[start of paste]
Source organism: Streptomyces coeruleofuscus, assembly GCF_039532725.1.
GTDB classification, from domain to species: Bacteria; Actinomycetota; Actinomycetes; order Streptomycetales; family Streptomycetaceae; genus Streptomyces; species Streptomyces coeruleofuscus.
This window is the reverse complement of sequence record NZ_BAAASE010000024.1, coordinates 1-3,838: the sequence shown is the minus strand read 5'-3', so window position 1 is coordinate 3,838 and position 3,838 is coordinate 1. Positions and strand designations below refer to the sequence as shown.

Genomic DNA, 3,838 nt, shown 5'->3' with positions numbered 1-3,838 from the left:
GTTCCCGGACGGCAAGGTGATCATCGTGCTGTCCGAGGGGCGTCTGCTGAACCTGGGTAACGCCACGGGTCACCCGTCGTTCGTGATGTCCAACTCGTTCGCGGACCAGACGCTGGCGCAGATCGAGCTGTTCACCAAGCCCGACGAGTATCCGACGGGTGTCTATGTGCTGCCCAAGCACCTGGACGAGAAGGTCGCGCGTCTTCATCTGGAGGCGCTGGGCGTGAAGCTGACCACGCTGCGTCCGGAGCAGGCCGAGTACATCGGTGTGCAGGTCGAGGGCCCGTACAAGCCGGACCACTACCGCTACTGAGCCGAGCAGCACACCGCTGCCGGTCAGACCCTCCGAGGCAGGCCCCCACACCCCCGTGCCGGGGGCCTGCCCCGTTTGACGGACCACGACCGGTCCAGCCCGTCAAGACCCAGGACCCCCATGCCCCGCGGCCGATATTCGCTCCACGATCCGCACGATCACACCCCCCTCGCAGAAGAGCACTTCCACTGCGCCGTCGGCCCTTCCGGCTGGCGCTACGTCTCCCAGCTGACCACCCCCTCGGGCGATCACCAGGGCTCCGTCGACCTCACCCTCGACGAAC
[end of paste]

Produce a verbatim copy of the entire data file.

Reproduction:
Source organism: Streptomyces coeruleofuscus, assembly GCF_039532725.1.
GTDB classification, from domain to species: Bacteria; Actinomycetota; Actinomycetes; order Streptomycetales; family Streptomycetaceae; genus Streptomyces; species Streptomyces coeruleofuscus.
This window is the reverse complement of sequence record NZ_BAAASE010000024.1, coordinates 1-3,838: the sequence shown is the minus strand read 5'-3', so window position 1 is coordinate 3,838 and position 3,838 is coordinate 1. Positions and strand designations below refer to the sequence as shown.

Genomic DNA, 3,838 nt, shown 5'->3' with positions numbered 1-3,838 from the left:
GTTCCCGGACGGCAAGGTGATCATCGTGCTGTCCGAGGGGCGTCTGCTGAACCTGGGTAACGCCACGGGTCACCCGTCGTTCGTGATGTCCAACTCGTTCGCGGACCAGACGCTGGCGCAGATCGAGCTGTTCACCAAGCCCGACGAGTATCCGACGGGTGTCTATGTGCTGCCCAAGCACCTGGACGAGAAGGTCGCGCGTCTTCATCTGGAGGCGCTGGGCGTGAAGCTGACCACGCTGCGTCCGGAGCAGGCCGAGTACATCGGTGTGCAGGTCGAGGGCCCGTACAAGCCGGACCACTACCGCTACTGAGCCGAGCAGCACACCGCTGCCGGTCAGACCCTCCGAGGCAGGCCCCCACACCCCCGTGCCGGGGGCCTGCCCCGTTTGACGGACCACGACCGGTCCAGCCCGTCAAGACCCAGGACCCCCATGCCCCGCGGCCGATATTCGCTCCACGATCCGCACGATCACACCCCCCTCGCAGAAGAGCACTTCCACTGCGCCGTCGGCCCTTCCGGCTGGCGCTACGTCTCCCAGCTGACCACCCCCTCGGGCGATCACCAGGGCTCCGTCGACCTCACCCTCGACGAAC